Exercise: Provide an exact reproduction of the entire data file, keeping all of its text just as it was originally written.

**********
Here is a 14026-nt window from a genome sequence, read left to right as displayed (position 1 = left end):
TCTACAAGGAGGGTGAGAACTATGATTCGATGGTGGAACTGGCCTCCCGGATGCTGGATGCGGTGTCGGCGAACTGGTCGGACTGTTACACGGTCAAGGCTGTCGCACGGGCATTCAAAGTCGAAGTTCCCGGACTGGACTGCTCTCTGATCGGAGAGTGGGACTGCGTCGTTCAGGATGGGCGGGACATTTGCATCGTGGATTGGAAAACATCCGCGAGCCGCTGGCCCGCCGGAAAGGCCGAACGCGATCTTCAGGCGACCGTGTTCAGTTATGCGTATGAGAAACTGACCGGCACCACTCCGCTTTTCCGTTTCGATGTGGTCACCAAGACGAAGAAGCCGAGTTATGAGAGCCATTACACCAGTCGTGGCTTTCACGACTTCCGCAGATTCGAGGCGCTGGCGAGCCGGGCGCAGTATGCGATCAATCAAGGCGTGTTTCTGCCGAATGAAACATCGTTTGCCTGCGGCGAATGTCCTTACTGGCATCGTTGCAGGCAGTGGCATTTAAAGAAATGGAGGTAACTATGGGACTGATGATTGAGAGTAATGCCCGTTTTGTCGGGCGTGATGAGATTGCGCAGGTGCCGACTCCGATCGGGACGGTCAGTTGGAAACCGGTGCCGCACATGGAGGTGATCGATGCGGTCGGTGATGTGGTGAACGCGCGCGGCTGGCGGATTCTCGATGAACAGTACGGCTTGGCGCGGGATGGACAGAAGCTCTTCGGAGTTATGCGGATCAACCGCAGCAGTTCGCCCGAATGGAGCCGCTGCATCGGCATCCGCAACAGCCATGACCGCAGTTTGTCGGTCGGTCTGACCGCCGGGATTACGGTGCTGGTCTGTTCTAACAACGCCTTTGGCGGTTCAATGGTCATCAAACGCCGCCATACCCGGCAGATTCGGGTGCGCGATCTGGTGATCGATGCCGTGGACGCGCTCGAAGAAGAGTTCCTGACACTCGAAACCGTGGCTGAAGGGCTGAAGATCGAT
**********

Here is a 14026-nt window from a genome sequence, read left to right as displayed (position 1 = left end):
TCTACAAGGAGGGTGAGAACTATGATTCGATGGTGGAACTGGCCTCCCGGATGCTGGATGCGGTGTCGGCGAACTGGTCGGACTGTTACACGGTCAAGGCTGTCGCACGGGCATTCAAAGTCGAAGTTCCCGGACTGGACTGCTCTCTGATCGGAGAGTGGGACTGCGTCGTTCAGGATGGGCGGGACATTTGCATCGTGGATTGGAAAACATCCGCGAGCCGCTGGCCCGCCGGAAAGGCCGAACGCGATCTTCAGGCGACCGTGTTCAGTTATGCGTATGAGAAACTGACCGGCACCACTCCGCTTTTCCGTTTCGATGTGGTCACCAAGACGAAGAAGCCGAGTTATGAGAGCCATTACACCAGTCGTGGCTTTCACGACTTCCGCAGATTCGAGGCGCTGGCGAGCCGGGCGCAGTATGCGATCAATCAAGGCGTGTTTCTGCCGAATGAAACATCGTTTGCCTGCGGCGAATGTCCTTACTGGCATCGTTGCAGGCAGTGGCATTTAAAGAAATGGAGGTAACTATGGGACTGATGATTGAGAGTAATGCCCGTTTTGTCGGGCGTGATGAGATTGCGCAGGTGCCGACTCCGATCGGGACGGTCAGTTGGAAACCGGTGCCGCACATGGAGGTGATCGATGCGGTCGGTGATGTGGTGAACGCGCGCGGCTGGCGGATTCTCGATGAACAGTACGGCTTGGCGCGGGATGGACAGAAGCTCTTCGGAGTTATGCGGATCAACCGCAGCAGTTCGCCCGAATGGAGCCGCTGCATCGGCATCCGCAACAGCCATGACCGCAGTTTGTCGGTCGGTCTGACCGCCGGGATTACGGTGCTGGTCTGTTCTAACAACGCCTTTGGCGGTTCAATGGTCATCAAACGCCGCCATACCCGGCAGATTCGGGTGCGCGATCTGGTGATCGATGCCGTGGACGCGCTCGAAGAAGAGTTCCTGACACTCGAAACCGTGGCTGAAGGGCTGAAGATCGAT